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September 01, 1995 - Image 18

Resource type:
Text
Publication:
The Detroit Jewish News, 1995-09-01

Disclaimer: Computer generated plain text may have errors. Read more about this.

• • ▪

A sale so big
we had to
take it outside.

Page Turning

Chapter of change written into president's term.

RUTH LITTMANN STAFF WRITER

A

ttorney David Page sits at
his 19th-century ma-
hogany desk surrounded
by antiques: a 200-year-old
grandfather clock, an old tobac-
co box and a vase from the Ori-
ent.
Relic collecting hasn't blind-
ed Mr. Page to serious issues
looming in the here-and-now. His
term as president of the Jewish
Federation of Metropolitan De-
troit (1992-1995) was rocked by
waves of change and efforts to
steer toward new policy.
"We went through some very
difficult times in the last few
years, but David didn't get lost in
whatever problems we had. He
kept us moving forward," says
Federation Vice President Pen-
ny Blumenstein.
The first obvious challenge sur-
faced at Borman Hall nursing
home. Violations of state health
regulations sparked controversy
over Federation's commitment to
the Jewish elderly.
Then, there was news of the
failing UHS Transportation Sys-
tem which, like Borman Hall,
shut down last year.
To complicate matters, the Al-
lied Jewish Campaign — Feder-
ation's largest annual fund-raiser
— had remained flat since the
early 1990s. It rebounded this
year, but not before several Jew-
ish agencies cut staff and services.

"I think David worked well
with those crises and strength-
ened Federation's mission," says
Robert Naftaly. "He has been a
driver toward change."
Mr. Naftaly will replace Mr.
Page as president during Feder-
ation's annual meeting, 7:15 p.m.
Oct. 2 at Adat Shalom Synagogue
in Farmington Hills.
"It's not easy to change a large
organization," says the president-
elect. "David's been the one to
help us focus on our goals and
work toward them."
In response to troubles at Bor-
man Hall, the Page administra-
tion — its staff of Federation
employees and volunteers — re-
defined the Jewish community's
responsibility toward the Jewish
aged. Delegating nursing-home
operations to private companies,
Federation narrowed its own fo-
cus to include Jewish compo-
nents: primarily, religious and
cultural programming, as well as
supervision of kosher kitchen fa-
cilities.
The Page administration also
grappled with the highly con-
tested "60-40 split," a Detroit tra-
dition of sending more than half
of its Campaign dollars to Israel.
In a tug-of-war between local and
overseas needs, Federation de-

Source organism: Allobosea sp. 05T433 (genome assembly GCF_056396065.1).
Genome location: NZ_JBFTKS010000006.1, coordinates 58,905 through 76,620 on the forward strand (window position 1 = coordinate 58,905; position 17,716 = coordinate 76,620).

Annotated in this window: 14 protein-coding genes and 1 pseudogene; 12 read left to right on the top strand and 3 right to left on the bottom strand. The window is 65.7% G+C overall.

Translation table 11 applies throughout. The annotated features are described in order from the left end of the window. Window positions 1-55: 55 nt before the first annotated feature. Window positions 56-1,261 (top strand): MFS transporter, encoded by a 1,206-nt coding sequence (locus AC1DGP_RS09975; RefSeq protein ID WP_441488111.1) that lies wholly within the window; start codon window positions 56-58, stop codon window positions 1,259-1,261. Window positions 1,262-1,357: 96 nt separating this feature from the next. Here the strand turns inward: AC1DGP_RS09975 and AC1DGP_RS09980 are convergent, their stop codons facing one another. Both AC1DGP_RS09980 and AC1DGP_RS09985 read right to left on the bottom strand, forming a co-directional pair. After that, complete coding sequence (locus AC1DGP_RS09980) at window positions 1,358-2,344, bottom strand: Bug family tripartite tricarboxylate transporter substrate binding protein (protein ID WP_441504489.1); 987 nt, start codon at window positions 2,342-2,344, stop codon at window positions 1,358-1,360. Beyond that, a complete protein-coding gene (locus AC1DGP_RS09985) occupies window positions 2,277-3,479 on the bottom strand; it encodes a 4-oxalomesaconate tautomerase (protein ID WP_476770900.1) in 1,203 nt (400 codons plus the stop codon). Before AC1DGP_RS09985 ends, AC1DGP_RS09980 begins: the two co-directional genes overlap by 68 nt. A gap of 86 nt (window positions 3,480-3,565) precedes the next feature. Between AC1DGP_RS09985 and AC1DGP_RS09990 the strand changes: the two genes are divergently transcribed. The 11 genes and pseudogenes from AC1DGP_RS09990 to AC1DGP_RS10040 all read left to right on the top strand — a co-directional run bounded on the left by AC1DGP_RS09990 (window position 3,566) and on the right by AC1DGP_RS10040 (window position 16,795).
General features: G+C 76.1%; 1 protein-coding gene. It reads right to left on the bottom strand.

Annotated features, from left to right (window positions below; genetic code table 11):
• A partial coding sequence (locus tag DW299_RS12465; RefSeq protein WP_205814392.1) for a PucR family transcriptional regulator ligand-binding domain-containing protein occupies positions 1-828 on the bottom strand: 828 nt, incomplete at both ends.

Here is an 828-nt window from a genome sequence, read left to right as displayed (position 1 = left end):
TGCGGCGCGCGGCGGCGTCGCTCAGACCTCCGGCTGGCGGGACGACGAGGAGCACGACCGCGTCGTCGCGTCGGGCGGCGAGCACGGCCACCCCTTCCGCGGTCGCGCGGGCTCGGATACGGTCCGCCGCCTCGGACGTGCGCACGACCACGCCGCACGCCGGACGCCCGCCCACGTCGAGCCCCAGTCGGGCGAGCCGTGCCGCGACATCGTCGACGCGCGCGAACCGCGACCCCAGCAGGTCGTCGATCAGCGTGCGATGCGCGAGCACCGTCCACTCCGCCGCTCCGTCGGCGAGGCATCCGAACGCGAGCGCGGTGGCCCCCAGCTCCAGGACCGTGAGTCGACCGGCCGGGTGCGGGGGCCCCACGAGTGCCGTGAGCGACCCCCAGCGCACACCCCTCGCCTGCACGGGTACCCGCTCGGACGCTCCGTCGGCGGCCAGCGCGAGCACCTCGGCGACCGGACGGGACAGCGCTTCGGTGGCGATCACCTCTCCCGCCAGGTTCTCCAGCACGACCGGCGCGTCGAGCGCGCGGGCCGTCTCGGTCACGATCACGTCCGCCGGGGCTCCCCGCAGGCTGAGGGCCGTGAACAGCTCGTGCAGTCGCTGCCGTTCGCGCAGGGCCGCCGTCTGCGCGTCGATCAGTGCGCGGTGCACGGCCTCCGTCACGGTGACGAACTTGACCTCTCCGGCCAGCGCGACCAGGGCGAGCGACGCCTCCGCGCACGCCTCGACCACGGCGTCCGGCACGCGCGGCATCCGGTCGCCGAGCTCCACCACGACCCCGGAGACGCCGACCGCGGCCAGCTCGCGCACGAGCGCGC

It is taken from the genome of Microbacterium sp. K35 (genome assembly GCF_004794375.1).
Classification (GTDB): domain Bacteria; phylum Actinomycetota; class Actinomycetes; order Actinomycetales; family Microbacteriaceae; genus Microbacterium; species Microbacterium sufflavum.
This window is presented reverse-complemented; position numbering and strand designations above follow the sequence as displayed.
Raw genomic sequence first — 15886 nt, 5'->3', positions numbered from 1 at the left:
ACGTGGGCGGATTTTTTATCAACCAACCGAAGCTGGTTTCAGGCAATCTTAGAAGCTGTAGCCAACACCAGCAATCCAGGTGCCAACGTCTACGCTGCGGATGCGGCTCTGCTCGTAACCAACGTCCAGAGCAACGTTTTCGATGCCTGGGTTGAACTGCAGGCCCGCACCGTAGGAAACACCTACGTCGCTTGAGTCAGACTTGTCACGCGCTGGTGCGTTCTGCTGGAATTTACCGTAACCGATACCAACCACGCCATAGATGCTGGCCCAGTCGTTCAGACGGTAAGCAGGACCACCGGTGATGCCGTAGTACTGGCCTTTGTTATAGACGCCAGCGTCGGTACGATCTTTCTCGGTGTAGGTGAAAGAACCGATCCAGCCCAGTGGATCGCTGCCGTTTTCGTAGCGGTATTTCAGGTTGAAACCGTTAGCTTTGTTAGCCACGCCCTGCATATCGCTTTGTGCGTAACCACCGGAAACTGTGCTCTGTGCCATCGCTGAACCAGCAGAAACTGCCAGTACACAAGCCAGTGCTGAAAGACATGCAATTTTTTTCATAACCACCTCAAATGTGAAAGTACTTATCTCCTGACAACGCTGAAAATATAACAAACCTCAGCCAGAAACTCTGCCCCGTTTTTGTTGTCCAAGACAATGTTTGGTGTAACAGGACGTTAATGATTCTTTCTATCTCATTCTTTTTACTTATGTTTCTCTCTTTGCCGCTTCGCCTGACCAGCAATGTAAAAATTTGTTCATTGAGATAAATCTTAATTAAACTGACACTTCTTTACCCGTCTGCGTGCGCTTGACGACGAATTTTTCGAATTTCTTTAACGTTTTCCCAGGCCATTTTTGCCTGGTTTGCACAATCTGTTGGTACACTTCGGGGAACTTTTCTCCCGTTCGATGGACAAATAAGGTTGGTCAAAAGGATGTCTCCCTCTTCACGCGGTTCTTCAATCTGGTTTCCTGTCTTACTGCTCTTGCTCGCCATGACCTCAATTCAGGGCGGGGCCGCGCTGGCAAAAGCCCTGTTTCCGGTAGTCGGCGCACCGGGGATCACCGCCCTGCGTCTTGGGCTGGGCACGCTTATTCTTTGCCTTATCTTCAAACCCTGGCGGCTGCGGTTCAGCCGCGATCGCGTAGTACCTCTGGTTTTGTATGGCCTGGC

cided to alter that ratio to "57-43"
by 1996.
The move was dicey, leaders

The Sidewalk Sale. September 2-4.

This weekend at The Outlets at Birch Run, we're giving

you one more reason to shop big. The Sidewalk Sale.

You'll find over 170 shops filled with everything from fashion to

frying pans. And you'll save even-more on prices already

averaging 40% below retail, every day. Take 1-75 to Exit 136

-

in Birch Run. For store names, call (517) 624-4846.

s hoji *:

the outlets at

Birch Rim

Nierchmidise

h ■

A fan of century old antiques, Mr. Page has focused on future challenges.

-

say. Allegiances to Israel run high
in the metro Detroit community,
and many local givers, big and
small, want their Campaign dol-
lars to target overseas causes.
The Page administration set in
place committees to gauge senti-
ment among givers and suggest
a solution that would be least
likely to foster feelings of disen-
franchisement among con-
stituents.
"Change is always a scary
thing for anybody involved," Mr.
Page says. I think we were able
to effect change with minimum
amounts of anxiety."
Anticipating challenges down
the road is among the most im-
portant jobs of a leader, says Fed-
eration Executive Vice President
Bob Aronson. Three years ago,
when Mr. Page took office, he
came fresh off a committee to de-
sign a plan for the Jewish com-

"Change is always a
scary thing."

— David Page

munity in the 21st century. The
"Strategic Plan" called for Fed-
eration to embark on a system-
atic overhaul of many of its
longstanding fund-raising, ad-
ministrative and outreach poli-
cies.
Mr. Page, who chaired that
cn committee, says the idea was to
run Federation more like a busi-
ness. He took to the helm with
two goals in mind. The first was
8 ° to implement fiscal oversight
committees for better supervision
of monies raised, spent and al-
located by Federation. The sec-
ond was to nurture broad-based
Jewish participation in Federa-
tion activities beyond charitable
givin g.
"It 's a never-ending process,
but I think we've made substan-
tial progress on both fronts in the
past three years," he says.
The Page administration also
zeroed in on ways to bolster en-
dowments and foster strong re-
lationships between Federation,
its beneficiary agencies and local
synagogues.
Michigan Miracle Missions to
Israel, in 1993 and 1995, plus an
impending Teen Mission, aim to
deepen cross-continental alle-
giances amongst Jews. The new
and on-going Partnership 2000
program will further that cause,
leaders say.
During his term in office, Mr.
Page attended early meetings,
late meetings, mid-day meetings
and many meetings, as well as

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